Millennials: Challenge to Banks

Around the world the banking industry faces a challenge: millennials (born between about 1982 and 2004). The problem? Millennials seem to hate banks.

According to a recent study, 71% of millennials would rather go to the dentist than listen to a sales pitch from a bank. They think that banks are inconvenient, intimidating places, with off-putting monumental architecture and security guards. Why go to the bank for cash? Why not simply download a peer-to-peer banking app like Venmo or Square and split the lunch bill with your friends?

Banking is ripe for disruption by millennials and other tech savvy early adopters who don’t care about banking regulators or investment funds.

Banking has been slow to adapt to the needs of young people by offering products they actually want and need. For instance, instead of focusing on checking accounts, mortgages and car loans (millennials ask: why not just use Uber?), banks should lead with a collaborative app that lets customers share their purchasing experiences. Or they should sponsor special events that highlight how the bank helps the environment. Banks have started down this path, for example by providing apps that help to manage investment portfolios. But there is tremendous, untapped opportunity for banks that can broaden their focus from aging baby boomers to include millennials.

Banks can do well with millennials if they provide the right kind of customer experience. This does not mean a personal relationship with a concierge banker who is wearing a suit. The starting point for millennials: everything has to be done via a mobile phone. They don’t want to talk to another human being while they’re banking. They don’t want to drive up to a kiosk. They expect money transfer to happen simply, and in seconds.

To appeal to millennials, banking products must be simple and not require a degree in finance to understand. They should be designed around, not in spite of, millennials’ desire to collaborate and socialize, Venmo’s popularity, for example, is based on its connectivity with Facebook and the built-in simplicity it offers to split the cost of meals and other social events. When someone makes a purchase with Venmo, their friends get to see what they are doing and express their opinion on whether to get a currywurst or a döner kebab.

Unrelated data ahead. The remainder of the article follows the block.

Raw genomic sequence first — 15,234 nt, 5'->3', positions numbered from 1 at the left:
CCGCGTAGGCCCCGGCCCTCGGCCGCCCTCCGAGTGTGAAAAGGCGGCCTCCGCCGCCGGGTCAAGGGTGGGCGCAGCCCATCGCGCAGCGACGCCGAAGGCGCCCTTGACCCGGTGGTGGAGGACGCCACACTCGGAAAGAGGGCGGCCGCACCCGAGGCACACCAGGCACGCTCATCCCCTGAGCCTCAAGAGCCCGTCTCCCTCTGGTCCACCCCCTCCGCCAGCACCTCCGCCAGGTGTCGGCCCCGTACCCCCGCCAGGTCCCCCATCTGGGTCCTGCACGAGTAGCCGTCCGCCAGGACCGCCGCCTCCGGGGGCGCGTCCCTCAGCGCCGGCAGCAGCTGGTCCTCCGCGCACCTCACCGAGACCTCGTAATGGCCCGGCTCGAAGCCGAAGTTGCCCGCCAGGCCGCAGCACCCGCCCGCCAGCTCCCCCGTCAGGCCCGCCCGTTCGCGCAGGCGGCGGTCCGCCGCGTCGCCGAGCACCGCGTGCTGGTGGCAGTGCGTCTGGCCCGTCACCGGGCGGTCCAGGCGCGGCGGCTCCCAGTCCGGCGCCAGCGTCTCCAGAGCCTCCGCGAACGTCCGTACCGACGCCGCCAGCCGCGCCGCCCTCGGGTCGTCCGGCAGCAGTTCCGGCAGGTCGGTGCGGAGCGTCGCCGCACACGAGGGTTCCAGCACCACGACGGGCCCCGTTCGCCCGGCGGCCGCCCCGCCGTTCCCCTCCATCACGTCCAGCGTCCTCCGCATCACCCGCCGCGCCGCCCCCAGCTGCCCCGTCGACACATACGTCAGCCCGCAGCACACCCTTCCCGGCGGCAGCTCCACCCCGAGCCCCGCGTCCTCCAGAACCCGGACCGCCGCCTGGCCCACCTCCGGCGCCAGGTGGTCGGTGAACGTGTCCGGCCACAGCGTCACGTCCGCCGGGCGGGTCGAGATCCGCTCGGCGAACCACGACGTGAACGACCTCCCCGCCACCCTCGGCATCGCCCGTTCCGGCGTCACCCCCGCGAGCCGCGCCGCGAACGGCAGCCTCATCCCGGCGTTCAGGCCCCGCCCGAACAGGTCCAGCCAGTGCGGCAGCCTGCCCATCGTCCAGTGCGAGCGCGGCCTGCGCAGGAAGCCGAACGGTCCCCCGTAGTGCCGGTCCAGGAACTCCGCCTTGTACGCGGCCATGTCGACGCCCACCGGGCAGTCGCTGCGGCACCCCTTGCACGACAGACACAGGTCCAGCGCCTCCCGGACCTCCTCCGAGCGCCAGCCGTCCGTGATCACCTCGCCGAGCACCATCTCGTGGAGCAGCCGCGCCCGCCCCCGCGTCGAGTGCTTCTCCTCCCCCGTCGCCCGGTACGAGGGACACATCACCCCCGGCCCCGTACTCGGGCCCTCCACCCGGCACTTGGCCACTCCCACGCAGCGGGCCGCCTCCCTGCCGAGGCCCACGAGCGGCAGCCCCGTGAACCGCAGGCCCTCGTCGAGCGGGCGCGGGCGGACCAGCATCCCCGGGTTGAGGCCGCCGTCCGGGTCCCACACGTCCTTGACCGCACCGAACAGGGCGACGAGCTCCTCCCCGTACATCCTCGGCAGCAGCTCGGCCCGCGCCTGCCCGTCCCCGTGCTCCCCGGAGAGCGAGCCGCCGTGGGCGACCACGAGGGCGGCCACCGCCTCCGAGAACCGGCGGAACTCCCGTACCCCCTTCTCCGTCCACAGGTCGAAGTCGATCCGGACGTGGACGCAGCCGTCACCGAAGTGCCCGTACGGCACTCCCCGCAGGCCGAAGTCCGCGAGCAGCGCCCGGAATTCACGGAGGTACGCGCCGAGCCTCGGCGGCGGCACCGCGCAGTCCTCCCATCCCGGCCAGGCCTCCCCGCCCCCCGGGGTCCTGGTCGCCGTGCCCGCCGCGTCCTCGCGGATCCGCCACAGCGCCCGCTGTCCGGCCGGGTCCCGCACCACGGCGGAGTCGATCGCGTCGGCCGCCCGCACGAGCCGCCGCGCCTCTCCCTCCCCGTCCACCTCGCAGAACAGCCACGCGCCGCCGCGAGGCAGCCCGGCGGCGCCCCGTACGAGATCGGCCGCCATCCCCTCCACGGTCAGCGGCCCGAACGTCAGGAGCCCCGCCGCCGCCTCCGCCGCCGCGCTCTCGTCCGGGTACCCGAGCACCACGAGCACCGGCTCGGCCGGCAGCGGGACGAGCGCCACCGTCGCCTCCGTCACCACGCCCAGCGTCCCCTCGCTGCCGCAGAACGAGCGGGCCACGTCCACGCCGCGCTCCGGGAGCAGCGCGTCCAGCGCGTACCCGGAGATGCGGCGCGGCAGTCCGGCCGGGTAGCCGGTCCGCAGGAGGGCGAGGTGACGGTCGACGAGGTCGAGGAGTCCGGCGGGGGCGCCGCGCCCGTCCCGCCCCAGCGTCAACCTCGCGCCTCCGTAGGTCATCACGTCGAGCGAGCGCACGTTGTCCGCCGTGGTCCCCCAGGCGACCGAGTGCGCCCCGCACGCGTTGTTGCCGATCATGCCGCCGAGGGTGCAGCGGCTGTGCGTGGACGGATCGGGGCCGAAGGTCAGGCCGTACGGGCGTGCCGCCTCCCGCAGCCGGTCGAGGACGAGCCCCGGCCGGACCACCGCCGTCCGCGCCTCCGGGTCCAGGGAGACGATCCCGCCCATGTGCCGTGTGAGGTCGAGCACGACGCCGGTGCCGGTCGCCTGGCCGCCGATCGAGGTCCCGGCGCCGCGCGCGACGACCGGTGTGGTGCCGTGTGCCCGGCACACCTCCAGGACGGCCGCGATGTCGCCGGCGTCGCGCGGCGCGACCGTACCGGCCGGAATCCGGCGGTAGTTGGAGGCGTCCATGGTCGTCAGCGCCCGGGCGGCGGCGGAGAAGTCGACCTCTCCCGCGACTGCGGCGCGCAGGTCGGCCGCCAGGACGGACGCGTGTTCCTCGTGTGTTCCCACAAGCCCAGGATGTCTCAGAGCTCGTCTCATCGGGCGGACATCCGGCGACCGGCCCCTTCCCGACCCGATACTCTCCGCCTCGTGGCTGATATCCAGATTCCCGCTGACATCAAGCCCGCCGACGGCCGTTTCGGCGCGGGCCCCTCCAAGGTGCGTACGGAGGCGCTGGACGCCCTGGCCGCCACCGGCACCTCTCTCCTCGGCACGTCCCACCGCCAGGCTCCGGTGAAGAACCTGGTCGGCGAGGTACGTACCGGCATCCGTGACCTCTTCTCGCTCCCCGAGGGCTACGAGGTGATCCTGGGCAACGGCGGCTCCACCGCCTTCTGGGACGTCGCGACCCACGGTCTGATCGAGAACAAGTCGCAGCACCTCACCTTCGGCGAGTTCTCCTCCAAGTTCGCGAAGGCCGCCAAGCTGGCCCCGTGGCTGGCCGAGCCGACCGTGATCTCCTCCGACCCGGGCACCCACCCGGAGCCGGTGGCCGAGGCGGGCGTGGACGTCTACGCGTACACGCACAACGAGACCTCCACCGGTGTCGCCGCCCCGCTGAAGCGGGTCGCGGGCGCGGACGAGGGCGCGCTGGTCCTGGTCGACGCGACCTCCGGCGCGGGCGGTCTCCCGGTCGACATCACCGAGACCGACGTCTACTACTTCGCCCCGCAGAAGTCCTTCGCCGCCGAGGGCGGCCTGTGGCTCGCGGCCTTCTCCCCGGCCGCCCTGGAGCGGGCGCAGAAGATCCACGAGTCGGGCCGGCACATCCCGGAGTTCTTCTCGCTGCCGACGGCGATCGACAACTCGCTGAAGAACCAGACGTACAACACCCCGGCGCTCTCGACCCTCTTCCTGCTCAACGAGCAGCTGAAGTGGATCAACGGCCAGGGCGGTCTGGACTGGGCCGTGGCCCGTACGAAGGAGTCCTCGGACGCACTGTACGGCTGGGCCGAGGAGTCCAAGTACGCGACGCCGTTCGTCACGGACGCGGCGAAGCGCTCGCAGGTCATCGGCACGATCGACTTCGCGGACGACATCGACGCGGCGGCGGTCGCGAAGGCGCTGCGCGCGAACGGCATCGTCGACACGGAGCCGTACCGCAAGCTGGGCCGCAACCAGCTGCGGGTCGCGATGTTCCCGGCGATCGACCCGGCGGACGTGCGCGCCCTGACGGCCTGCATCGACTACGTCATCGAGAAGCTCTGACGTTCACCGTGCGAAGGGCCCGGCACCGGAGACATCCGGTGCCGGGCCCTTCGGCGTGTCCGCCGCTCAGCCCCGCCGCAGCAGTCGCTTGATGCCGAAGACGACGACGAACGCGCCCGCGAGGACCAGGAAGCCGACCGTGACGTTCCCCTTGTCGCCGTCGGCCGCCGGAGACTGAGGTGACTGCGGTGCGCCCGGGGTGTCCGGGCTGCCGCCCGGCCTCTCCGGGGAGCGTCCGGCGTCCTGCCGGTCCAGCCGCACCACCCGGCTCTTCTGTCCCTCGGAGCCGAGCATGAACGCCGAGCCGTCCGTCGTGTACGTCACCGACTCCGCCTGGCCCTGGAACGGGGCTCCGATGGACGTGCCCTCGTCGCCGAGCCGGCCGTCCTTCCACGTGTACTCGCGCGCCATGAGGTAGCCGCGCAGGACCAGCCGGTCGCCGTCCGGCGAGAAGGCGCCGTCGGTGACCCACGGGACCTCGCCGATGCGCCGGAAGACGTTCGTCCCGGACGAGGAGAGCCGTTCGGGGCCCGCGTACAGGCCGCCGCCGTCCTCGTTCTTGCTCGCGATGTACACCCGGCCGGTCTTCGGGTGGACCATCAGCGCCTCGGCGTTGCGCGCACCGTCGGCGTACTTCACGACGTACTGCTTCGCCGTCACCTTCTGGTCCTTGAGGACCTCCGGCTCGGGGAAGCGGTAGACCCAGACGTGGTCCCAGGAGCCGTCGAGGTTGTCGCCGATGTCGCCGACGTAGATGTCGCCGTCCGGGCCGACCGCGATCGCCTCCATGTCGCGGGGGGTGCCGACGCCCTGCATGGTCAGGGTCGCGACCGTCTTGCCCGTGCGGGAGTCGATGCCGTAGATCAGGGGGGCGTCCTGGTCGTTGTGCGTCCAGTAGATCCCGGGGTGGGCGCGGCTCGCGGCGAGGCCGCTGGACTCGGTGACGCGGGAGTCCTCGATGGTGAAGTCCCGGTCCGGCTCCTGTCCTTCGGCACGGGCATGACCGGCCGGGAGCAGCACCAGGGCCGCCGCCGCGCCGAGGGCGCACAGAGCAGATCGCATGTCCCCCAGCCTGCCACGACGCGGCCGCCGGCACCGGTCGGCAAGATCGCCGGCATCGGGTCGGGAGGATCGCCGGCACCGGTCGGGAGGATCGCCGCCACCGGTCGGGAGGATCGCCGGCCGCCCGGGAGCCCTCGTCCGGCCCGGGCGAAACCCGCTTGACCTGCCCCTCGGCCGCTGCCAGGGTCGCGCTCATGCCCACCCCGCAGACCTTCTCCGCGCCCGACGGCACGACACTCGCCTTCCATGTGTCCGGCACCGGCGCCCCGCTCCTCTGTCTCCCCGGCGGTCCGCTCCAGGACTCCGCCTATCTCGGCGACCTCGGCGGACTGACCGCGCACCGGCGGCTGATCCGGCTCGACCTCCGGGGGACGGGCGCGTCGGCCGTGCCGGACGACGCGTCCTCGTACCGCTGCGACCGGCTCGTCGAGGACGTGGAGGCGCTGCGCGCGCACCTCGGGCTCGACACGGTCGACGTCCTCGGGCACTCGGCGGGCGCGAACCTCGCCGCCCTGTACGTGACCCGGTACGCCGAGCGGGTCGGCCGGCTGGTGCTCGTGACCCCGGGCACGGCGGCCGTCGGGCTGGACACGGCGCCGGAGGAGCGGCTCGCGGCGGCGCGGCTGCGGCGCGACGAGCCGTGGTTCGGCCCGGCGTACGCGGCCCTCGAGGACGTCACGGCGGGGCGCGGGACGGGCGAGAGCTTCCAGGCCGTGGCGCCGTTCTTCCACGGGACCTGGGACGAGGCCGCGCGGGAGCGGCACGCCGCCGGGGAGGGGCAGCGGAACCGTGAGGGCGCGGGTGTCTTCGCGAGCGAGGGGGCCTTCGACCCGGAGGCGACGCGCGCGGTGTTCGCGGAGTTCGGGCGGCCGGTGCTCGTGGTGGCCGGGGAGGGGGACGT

Millennials also care very much about security, even if they don’t know the EU’s latest deposit guarantee scheme. A recent survey by VocaLink reveals that most millennials in Germany and Italy would prefer to use mobile payment technology from PayPal over all other options because they feel comfortable with a company that is familiar to them. They know all about hacking and phishing, so they expect bank-level security and encryption. Features like email and SMS notifications of password change attempts are an absolute must. Apps they like offer an extra level of security with a pin and Touch ID.  

Given this concern for security, banks should want millennials to see them supporting a limit to a user’s loss liability related to P2P services. If a young person’s paycheck has vanished, even if it is due to user error or an easy-to-hack password, a live person better be available by phone — with the phone number easy to find on the banking service’s website.

Banks might choose to see an industry initiative like Payment Services Directives (PSD) 1 and 2 through a millennial lens. After all PSD lets an online retailer like Amazon execute a transaction directly with a consumer’s bank account, without having to first go through a debit or credit card. PSD will also let consumers choose (and millennials do like to choose) to use an app that aggregates all of their financial services in one place, even if they are from different banks. For example, a consumer could see an aggregation of their Barclays, Lloyds, and Santander accounts. But there is also a risk here: millennials are quick to switch brands if they are disappointed. This kind of aggregated view of their funds could actually lead them to switch back and forth between banks or financial data consolidation hubs.

Peer-to-peer (P2P) banking has experienced enormous growth, with P2P cash transfers and remittances topping $1 trillion annually. There is still room for even more stunning growth. Currently Venmo and Square require that their customers link their accounts to a credit card, debit card, or a checking account. But it is already possible to have a paycheck direct deposited into a P2P account. The time is not far off when old line firms like gas and electricity companies start to accept payments by P2P services and landlords get rent payments directly from a P2P service. When this time comes, banks will face a real challenge to retain their millennial customers. 

The banking industry needs to adjust — quickly — to what millennials want. Banks need to act now to offer a wide range of P2P and other mobile-based services that fit millennials’ lifestyles and buying preferences. It won’t be long before this distinctive cohort comes to dominate the market for consumer banking services.

Author: Gabriella Csanak Senior Industry Expert, Financial Services T-Systems Hungary
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